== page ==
The Indigenous entrepreneurial spirit is closely related to the economic development base in the community [36], as well as cultural values, where work is involved in every moment of communal life accomplished in the communal assembly through a decision [33]; furthermore, it is motivated by the family and land to which it belongs [48].
Dana [2] (p. 165) expands on culture: “There is rich heterogeneity among Indigenous peoples, and some of their cultural values are often incompatible with the basic assumptions of mainstream theories of entrepreneurship”. This was created in western culture as a capitalist economic model. Thus, Indigenous communities incline toward social entrepreneurship, because these values contribute toward thinking as a unit [49]. Moreover, there is a great difference between neoliberal economic models and Indigenous values. The first is oriented toward “economic growth and export orientation, contrary to the cultural worldview of Indigenous peoples” [50] (p. 12). Definitively, Indigenous entrepreneurship often has non-economic explanatory variables, such as egalitarianism, exchange, and communal activity, contrary to capitalism, a neoliberal model [2]. In addition, Indigenous entrepreneurship can be a key element to combat poverty, obtain development in these communities, and give them identity [39].
Similarly, differences have been found on western entrepreneurship [4]. Therefore, Indigenous social entrepreneurship is an emerging topic that can contribute to a new paradigm in entrepreneurship [2,11,51].
Anderson and Giberson [52] considered it a challenge to achieve an ideal approach to entrepreneurship literature in an Indigenous context; especially because the difference is based on entrepreneurship with communal values, the link between entrepreneurship and land, achievements without economic profitability, decisions based on common benefit [4,10], and others. However, it is a fertile field for contributions that current researches can provide [53].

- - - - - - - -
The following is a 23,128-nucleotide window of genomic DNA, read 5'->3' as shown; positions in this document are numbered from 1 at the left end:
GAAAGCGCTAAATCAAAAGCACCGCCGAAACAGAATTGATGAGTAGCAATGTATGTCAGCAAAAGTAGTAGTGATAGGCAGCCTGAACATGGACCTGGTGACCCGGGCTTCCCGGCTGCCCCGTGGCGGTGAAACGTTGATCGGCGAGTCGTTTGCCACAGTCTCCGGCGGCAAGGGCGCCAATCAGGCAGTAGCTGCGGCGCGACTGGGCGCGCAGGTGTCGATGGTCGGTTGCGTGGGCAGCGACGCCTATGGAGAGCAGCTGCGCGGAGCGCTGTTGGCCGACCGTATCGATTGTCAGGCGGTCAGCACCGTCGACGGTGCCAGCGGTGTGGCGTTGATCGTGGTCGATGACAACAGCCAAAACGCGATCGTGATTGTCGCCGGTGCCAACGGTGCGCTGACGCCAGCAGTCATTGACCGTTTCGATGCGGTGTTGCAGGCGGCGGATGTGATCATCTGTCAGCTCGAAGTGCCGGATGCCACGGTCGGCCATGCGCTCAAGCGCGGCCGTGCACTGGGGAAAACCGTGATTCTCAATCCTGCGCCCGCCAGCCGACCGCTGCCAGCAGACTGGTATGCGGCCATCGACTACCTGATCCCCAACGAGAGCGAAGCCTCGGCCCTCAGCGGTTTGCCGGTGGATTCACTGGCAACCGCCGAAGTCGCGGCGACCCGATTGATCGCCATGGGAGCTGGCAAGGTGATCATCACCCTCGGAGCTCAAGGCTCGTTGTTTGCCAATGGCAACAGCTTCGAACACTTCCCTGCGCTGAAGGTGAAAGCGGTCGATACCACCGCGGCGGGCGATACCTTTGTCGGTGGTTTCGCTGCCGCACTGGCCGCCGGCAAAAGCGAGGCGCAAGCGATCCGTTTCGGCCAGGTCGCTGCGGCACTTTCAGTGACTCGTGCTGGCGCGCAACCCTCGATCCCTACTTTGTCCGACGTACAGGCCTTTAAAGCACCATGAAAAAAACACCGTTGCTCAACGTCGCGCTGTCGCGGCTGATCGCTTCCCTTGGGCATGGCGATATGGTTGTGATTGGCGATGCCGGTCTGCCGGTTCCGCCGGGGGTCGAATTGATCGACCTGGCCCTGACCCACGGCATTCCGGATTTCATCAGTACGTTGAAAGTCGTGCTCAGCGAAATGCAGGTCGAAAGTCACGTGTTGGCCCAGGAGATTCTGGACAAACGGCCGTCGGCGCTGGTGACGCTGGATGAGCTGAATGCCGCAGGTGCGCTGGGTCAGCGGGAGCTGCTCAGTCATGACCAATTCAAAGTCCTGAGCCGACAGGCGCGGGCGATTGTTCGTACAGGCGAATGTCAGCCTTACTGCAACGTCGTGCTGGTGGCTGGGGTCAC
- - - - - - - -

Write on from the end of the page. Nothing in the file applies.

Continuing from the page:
In summary, what characterizes Indigenous communities are their cultural and social values, where embeddedness and economic development in social life are rescued, and importance is placed on cultural aspects [54]. These elements are key in directly influencing cooperative entrepreneurship projects. Our conclusion, which is in line with previous studies [55], is that collectivist cultures value group interests more than individual interests [56].
Consequently, it can be affirmed that, in the bosom of Indigenous communities, entrepreneurship differs from other forms of business [57], mainly in terms of business context [13].

3. Research Problems and Methodology

To analyze the reality of social factors immersed in the research theme on Indigenous entrepreneurs, and the lack of previous works in this specific field, a qualitative methodology was chosen, according to the following research questions.
What motivated Indigenous entrepreneurs to create a company?
According to the question posed, an attempt is made to “understand culture and society” as Danna and Smirniof [4] (2013, p. 595) exposed, retaking to Crozier and Friedber [58]. For this reason, they propose a qualitative research strategy in this type of inquiry, arguing that an interpretative–inductive approach is correct. Foley and O’Connor [36] (p. 281) expound that the phenomena (little treated from the field of academic production) must be inductive. Finally, Hindle [59] (p. 578) presents qualitative methods for entrepreneurial research and contribution to this field:
“A well-structured approach to the problem of matching the research technique to the research question will specify which techniques of investigation (the choice-of-methods problem) are appropriate to what key questions in the field (ontological problem) and give reasons why (the axiological and epistemological problems)”.
With the above, we understand that Indigenous groups have their own characteristics and, in turn, very different experiences than other entrepreneurs. Thus, identifying Indigenous entrepreneurs is rare; therefore, in agreement with Hindle [59], a qualitative methodology approach to study Indigenous entrepreneurship in Mexico is correct.